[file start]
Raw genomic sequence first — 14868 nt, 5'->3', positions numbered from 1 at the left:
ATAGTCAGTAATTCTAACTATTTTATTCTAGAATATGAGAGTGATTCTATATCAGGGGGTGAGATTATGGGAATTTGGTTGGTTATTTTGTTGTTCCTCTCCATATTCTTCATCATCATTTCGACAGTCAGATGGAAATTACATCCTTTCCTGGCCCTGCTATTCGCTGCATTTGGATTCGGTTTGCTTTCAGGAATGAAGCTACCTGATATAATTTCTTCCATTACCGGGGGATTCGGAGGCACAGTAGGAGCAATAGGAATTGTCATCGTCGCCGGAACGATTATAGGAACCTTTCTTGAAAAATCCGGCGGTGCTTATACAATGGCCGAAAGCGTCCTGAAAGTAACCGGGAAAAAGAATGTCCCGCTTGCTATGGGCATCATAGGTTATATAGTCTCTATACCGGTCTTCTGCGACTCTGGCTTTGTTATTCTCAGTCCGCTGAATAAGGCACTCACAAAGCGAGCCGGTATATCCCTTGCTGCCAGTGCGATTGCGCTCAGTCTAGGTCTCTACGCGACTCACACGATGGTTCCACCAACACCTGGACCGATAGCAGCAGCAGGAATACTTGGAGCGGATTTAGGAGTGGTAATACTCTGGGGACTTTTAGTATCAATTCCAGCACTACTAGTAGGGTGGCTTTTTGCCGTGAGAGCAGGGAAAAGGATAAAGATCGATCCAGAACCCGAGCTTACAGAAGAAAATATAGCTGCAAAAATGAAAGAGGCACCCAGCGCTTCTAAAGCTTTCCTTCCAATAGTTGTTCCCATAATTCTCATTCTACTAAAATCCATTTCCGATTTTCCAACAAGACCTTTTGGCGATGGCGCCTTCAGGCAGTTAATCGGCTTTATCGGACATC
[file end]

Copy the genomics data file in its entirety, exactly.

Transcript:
Raw genomic sequence first — 14868 nt, 5'->3', positions numbered from 1 at the left:
ATAGTCAGTAATTCTAACTATTTTATTCTAGAATATGAGAGTGATTCTATATCAGGGGGTGAGATTATGGGAATTTGGTTGGTTATTTTGTTGTTCCTCTCCATATTCTTCATCATCATTTCGACAGTCAGATGGAAATTACATCCTTTCCTGGCCCTGCTATTCGCTGCATTTGGATTCGGTTTGCTTTCAGGAATGAAGCTACCTGATATAATTTCTTCCATTACCGGGGGATTCGGAGGCACAGTAGGAGCAATAGGAATTGTCATCGTCGCCGGAACGATTATAGGAACCTTTCTTGAAAAATCCGGCGGTGCTTATACAATGGCCGAAAGCGTCCTGAAAGTAACCGGGAAAAAGAATGTCCCGCTTGCTATGGGCATCATAGGTTATATAGTCTCTATACCGGTCTTCTGCGACTCTGGCTTTGTTATTCTCAGTCCGCTGAATAAGGCACTCACAAAGCGAGCCGGTATATCCCTTGCTGCCAGTGCGATTGCGCTCAGTCTAGGTCTCTACGCGACTCACACGATGGTTCCACCAACACCTGGACCGATAGCAGCAGCAGGAATACTTGGAGCGGATTTAGGAGTGGTAATACTCTGGGGACTTTTAGTATCAATTCCAGCACTACTAGTAGGGTGGCTTTTTGCCGTGAGAGCAGGGAAAAGGATAAAGATCGATCCAGAACCCGAGCTTACAGAAGAAAATATAGCTGCAAAAATGAAAGAGGCACCCAGCGCTTCTAAAGCTTTCCTTCCAATAGTTGTTCCCATAATTCTCATTCTACTAAAATCCATTTCCGATTTTCCAACAAGACCTTTTGGCGATGGCGCCTTCAGGCAGTTAATCGGCTTTATCGGACATC